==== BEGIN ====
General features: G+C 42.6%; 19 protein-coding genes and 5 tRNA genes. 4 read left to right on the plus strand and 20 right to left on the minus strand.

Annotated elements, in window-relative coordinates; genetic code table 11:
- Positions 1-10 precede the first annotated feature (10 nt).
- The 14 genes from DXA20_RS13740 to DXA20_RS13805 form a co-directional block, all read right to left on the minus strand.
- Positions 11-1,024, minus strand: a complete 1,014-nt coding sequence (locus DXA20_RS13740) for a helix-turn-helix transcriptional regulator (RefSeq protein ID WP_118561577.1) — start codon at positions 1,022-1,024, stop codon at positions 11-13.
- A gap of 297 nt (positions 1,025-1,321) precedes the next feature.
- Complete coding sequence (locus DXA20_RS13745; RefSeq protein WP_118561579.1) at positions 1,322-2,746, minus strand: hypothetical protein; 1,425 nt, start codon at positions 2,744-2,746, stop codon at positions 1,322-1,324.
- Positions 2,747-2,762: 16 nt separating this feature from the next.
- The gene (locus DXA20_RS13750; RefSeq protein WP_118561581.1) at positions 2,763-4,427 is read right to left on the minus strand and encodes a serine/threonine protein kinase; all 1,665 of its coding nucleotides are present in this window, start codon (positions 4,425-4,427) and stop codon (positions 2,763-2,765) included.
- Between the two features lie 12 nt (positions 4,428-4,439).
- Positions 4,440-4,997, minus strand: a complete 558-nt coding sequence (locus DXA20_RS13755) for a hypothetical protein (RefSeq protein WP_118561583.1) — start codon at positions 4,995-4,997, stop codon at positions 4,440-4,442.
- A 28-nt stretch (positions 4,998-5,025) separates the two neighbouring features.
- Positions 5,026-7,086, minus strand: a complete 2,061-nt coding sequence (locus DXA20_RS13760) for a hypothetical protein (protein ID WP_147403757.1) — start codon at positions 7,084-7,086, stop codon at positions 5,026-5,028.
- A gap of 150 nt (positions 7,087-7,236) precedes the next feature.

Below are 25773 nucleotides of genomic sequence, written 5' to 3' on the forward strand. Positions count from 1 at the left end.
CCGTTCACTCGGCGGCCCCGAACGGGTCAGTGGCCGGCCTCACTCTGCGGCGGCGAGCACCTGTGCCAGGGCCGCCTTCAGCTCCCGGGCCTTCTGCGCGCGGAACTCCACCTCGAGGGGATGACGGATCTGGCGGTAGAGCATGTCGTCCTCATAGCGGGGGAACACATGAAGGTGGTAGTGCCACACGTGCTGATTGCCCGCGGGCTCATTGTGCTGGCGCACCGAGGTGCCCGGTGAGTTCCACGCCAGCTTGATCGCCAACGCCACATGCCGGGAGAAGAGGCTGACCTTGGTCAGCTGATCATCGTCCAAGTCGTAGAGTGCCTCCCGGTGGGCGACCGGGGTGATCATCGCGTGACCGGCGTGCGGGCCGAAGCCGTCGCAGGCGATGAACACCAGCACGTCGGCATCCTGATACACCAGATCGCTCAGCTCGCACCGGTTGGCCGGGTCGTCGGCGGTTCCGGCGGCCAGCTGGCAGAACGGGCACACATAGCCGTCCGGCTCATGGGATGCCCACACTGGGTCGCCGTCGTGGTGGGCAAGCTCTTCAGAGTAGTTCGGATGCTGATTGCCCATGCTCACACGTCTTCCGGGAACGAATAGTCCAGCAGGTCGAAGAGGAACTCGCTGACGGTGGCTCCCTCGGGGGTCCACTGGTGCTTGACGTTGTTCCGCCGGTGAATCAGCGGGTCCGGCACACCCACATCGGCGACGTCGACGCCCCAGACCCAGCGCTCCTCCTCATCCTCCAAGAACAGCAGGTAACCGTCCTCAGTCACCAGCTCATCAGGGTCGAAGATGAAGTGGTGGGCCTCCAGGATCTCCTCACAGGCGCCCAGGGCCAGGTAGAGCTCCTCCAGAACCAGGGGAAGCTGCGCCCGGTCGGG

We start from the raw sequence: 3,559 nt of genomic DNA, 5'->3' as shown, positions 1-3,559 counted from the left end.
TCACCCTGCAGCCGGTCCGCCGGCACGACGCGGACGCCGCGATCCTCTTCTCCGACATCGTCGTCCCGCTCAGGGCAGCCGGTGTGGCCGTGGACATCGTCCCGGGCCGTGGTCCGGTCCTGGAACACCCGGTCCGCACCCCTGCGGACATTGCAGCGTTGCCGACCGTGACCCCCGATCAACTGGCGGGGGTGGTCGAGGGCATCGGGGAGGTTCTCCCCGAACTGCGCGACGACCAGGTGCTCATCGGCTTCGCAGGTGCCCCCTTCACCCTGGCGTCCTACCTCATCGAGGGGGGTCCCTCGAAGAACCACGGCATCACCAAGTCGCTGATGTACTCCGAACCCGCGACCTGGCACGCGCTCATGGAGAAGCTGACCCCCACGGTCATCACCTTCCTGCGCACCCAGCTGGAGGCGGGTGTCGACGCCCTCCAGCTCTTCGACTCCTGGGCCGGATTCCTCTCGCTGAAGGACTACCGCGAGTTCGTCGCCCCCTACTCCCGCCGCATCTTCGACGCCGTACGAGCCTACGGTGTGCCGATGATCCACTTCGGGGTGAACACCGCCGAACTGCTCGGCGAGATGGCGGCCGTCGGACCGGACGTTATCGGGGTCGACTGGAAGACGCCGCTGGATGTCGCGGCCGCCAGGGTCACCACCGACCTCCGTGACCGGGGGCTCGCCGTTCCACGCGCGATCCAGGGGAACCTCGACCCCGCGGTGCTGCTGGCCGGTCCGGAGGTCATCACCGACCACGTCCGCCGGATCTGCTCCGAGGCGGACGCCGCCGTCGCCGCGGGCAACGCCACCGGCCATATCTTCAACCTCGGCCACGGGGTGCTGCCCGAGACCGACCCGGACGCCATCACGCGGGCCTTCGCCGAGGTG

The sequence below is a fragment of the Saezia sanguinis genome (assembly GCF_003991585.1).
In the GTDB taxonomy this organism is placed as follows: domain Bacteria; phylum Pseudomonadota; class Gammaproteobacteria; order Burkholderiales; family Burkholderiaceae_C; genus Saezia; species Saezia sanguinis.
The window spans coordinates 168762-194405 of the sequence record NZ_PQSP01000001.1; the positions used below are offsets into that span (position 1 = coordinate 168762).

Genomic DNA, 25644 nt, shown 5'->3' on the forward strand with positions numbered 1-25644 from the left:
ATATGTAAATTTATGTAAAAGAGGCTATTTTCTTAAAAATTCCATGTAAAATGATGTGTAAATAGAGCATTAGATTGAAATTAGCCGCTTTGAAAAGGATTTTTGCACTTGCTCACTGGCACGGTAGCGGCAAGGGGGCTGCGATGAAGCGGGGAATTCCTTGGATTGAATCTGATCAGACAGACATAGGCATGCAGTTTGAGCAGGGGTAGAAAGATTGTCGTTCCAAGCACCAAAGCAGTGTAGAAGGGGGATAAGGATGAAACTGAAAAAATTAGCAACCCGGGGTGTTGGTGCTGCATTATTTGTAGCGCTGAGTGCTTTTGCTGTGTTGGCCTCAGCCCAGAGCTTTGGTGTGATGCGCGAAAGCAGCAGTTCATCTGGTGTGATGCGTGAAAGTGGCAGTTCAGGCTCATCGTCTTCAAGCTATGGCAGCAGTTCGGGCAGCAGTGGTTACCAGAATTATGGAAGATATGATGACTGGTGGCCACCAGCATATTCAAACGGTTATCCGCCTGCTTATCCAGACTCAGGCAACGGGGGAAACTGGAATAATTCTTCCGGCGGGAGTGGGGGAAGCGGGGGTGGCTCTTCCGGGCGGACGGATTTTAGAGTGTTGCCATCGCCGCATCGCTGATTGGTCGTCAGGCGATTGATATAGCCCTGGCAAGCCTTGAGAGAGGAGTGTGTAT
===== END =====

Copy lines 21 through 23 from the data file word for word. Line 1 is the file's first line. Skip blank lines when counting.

The window spans coordinates 168762-194405 of the sequence record NZ_PQSP01000001.1; the positions used below are offsets into that span (position 1 = coordinate 168762).

Genomic DNA, 25644 nt, shown 5'->3' on the forward strand with positions numbered 1-25644 from the left:
ATATGTAAATTTATGTAAAAGAGGCTATTTTCTTAAAAATTCCATGTAAAATGATGTGTAAATAGAGCATTAGATTGAAATTAGCCGCTTTGAAAAGGATTTTTGCACTTGCTCACTGGCACGGTAGCGGCAAGGGGGCTGCGATGAAGCGGGGAATTCCTTGGATTGAATCTGATCAGACAGACATAGGCATGCAGTTTGAGCAGGGGTAGAAAGATTGTCGTTCCAAGCACCAAAGCAGTGTAGAAGGGGGATAAGGATGAAACTGAAAAAATTAGCAACCCGGGGTGTTGGTGCTGCATTATTTGTAGCGCTGAGTGCTTTTGCTGTGTTGGCCTCAGCCCAGAGCTTTGGTGTGATGCGCGAAAGCAGCAGTTCATCTGGTGTGATGCGTGAAAGTGGCAGTTCAGGCTCATCGTCTTCAAGCTATGGCAGCAGTTCGGGCAGCAGTGGTTACCAGAATTATGGAAGATATGATGACTGGTGGCCACCAGCATATTCAAACGGTTATCCGCCTGCTTATCCAGACTCAGGCAACGGGGGAAACTGGAATAATTCTTCCGGCGGGAGTGGGGGAAGCGGGGGTGGCTCTTCCGGGCGGACGGATTTTAGAGTGTTGCCATCGCCGCATCGCTGATTGGTCGTCAGGCGATTGATATAGCCCTGGCAAGCCTTGAGAGAGGAGTGTGTAT